The player piano "Pianola" as we all know it has provided recorded music in hundreds of thousands of homes for almost one hundred years. The heyday of the instrument was from the end of the Great War through the "Roaring Twenties" - thousands are still in use in 1992. Australia's own Mastertouch Piano Rolls have been manufactured continuously from 1919, providing untold joy for millions of Aussies at sing-alongs in the home, the pub, school or in early cinemas.
HISTORY OF "STEINWAY DUO-ART GRAND PIANOLA PIANO"
The instrument used in this recording was manufactured in 1932, and is a Steinway OP piano. The words 'Duo-Art' refer to a reproducing system (not used in this recording) which faithfully recreates the original artists performance with 16 degrees of touch (or loudness) in each hand, plus accentuation of individual notes within a chord, and of course the sustain and soft pedals. All this information is DIGITALLY recorded on the "Duo-Art" rolls by famous pianists and musicians for enjoyment or education at home. The word "Pianola" is the trade name of the Aeolian Company for a Player Piano, and is often mistakenly used to describe other brands of Player Pianos. The player in this piano is by Aeolian and is therefore a 'true' Pianola. The instrument was originally purchased by a Mr K H Mallach of London S.W.7., an amateur operatic singer who used it to accompany himself whilst singing when no pianist was available! It was acquired by Tony Hilton in 1981 in London in very poor condition, and shipped to Sydney that same year. A painstaking and full restoration was carried out over a five year period. Every part was refurbished, - new strings,
refinished case and frame, even a new decal for the revarnished soundboard. This work was mainly carried out by Mastertouch at Petersham in Sydney, (one of only two music roll manufacturers left in the world) and as a tribute to their craftsmanship, some of their standard 88 note music rolls were played for this recording using the traditional foot pedals rather than the normal electric motor to operate the vacuum pump which is used when playing the "Duo-Art" rolls. Also when pumping by foot it is possible to accentuate the music, which whilst not as stylised as an "automatic" expression roll, is nonetheless extremely satisfying, since the peddler has full control over the result. One June evening in 1992 at Illawong in suburban Sydney, Martin Benge, using a Sony OAT machine recorded Tony Hilton playing this selection of songs on the Steinway Grand Pianola, with Bob MacDonald as Piano Technician and Johnny Rocks as Turner.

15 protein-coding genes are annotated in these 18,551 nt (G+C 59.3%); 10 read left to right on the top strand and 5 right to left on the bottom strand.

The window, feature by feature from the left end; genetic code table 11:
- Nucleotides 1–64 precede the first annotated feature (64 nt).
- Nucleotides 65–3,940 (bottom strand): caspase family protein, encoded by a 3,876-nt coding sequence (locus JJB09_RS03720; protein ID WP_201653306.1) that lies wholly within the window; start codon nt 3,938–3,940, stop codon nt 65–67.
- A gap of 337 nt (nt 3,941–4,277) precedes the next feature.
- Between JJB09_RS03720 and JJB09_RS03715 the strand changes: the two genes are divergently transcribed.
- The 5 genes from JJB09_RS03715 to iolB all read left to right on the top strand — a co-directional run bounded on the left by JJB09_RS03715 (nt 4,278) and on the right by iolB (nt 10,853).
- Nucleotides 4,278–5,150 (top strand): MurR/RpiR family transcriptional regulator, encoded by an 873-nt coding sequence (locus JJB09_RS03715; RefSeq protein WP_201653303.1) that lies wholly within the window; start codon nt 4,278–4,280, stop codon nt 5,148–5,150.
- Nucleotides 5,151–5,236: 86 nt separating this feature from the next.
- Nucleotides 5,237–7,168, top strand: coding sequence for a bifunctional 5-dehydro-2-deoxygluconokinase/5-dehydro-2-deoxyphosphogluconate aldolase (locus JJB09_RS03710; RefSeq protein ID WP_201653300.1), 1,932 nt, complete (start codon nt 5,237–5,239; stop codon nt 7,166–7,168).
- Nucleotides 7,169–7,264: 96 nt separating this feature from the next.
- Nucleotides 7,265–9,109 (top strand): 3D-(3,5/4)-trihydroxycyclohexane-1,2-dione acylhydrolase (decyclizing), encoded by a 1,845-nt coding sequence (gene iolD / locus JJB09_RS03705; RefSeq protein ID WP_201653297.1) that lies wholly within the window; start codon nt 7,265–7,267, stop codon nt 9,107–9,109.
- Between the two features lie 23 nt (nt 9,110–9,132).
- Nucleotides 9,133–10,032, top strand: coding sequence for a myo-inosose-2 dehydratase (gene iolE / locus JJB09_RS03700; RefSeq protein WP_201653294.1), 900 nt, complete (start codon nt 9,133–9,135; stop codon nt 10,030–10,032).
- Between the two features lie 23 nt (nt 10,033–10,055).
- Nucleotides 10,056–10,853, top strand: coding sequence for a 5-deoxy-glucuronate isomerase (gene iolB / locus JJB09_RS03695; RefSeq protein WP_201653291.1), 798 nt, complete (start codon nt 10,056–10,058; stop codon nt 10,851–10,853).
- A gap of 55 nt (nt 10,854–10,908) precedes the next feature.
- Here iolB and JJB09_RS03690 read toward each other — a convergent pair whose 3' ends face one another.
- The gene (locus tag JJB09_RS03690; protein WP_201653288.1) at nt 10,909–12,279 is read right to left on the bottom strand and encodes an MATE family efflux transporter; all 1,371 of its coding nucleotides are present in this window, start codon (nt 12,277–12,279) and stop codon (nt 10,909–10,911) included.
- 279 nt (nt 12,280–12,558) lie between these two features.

HISTORY OF PIANO MUSIC ROLLS, AND HOW THEY WORK
Piano music Rolls - often referred to as 'Pianola Rolls', have been around for over a century. During the early days there were many different systems for playing mechanical musical instruments. The most popular were the 65 and 88 note Piano Rolls. Nowadays only the 88 note variety are produced commercially, as that corresponds to the number of notes on the piano keyboard. There are 88 ports or holes in the brass tracker-bar, (over which the music roll passes) and either by foot-pedalling or electric motor a vacuum is created. When a hole in the roll uncovers a 'port' in the tracker-bar, air rushes in and operates a pneumatic valve, and a small bellows device operates the back of the key by lifting it - (unlike the pianist who operates it at the front by depressing it). By controlling the amount of vacuum or air in the system it is possible to control how hard the note is struck, and the music may be controlled in this way be varying the amount of pressure at each individual note. Since each piece, or 'bit' of information is individually recorded on the music roll, this was truly the first DIGITALMUSIC SYSTEM, so on this recording, the world's oldest digital recording system has been re-mastered onto the world's newest digital recording system. (Mechanical to Electronic) to make it possible for you to enjoy this fine music without having to own a player piano. Enjoy your sing- along to these old favourites!